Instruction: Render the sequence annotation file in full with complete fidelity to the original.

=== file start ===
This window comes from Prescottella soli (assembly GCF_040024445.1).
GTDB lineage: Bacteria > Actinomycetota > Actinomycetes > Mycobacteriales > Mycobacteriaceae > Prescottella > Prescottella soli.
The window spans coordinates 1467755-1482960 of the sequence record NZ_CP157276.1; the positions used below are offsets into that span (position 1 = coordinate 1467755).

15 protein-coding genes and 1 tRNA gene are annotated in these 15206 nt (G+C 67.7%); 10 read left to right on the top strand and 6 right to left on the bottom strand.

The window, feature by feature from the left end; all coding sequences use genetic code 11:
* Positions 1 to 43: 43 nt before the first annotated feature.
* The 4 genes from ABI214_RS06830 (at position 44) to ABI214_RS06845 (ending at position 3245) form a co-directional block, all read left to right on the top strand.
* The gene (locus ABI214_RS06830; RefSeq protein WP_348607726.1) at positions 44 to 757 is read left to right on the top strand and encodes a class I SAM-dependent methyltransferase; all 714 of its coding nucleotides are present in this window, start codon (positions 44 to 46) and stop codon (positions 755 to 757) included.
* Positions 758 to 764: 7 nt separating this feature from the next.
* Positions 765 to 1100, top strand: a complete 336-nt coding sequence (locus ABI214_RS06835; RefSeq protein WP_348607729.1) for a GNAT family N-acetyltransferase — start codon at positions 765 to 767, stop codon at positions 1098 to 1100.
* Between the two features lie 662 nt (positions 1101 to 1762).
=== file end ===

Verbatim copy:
This window comes from Prescottella soli (assembly GCF_040024445.1).
GTDB lineage: Bacteria > Actinomycetota > Actinomycetes > Mycobacteriales > Mycobacteriaceae > Prescottella > Prescottella soli.
The window spans coordinates 1467755-1482960 of the sequence record NZ_CP157276.1; the positions used below are offsets into that span (position 1 = coordinate 1467755).

15 protein-coding genes and 1 tRNA gene are annotated in these 15206 nt (G+C 67.7%); 10 read left to right on the top strand and 6 right to left on the bottom strand.

The window, feature by feature from the left end; all coding sequences use genetic code 11:
* Positions 1 to 43: 43 nt before the first annotated feature.
* The 4 genes from ABI214_RS06830 (at position 44) to ABI214_RS06845 (ending at position 3245) form a co-directional block, all read left to right on the top strand.
* The gene (locus ABI214_RS06830; RefSeq protein WP_348607726.1) at positions 44 to 757 is read left to right on the top strand and encodes a class I SAM-dependent methyltransferase; all 714 of its coding nucleotides are present in this window, start codon (positions 44 to 46) and stop codon (positions 755 to 757) included.
* Positions 758 to 764: 7 nt separating this feature from the next.
* Positions 765 to 1100, top strand: a complete 336-nt coding sequence (locus ABI214_RS06835; RefSeq protein WP_348607729.1) for a GNAT family N-acetyltransferase — start codon at positions 765 to 767, stop codon at positions 1098 to 1100.
* Between the two features lie 662 nt (positions 1101 to 1762).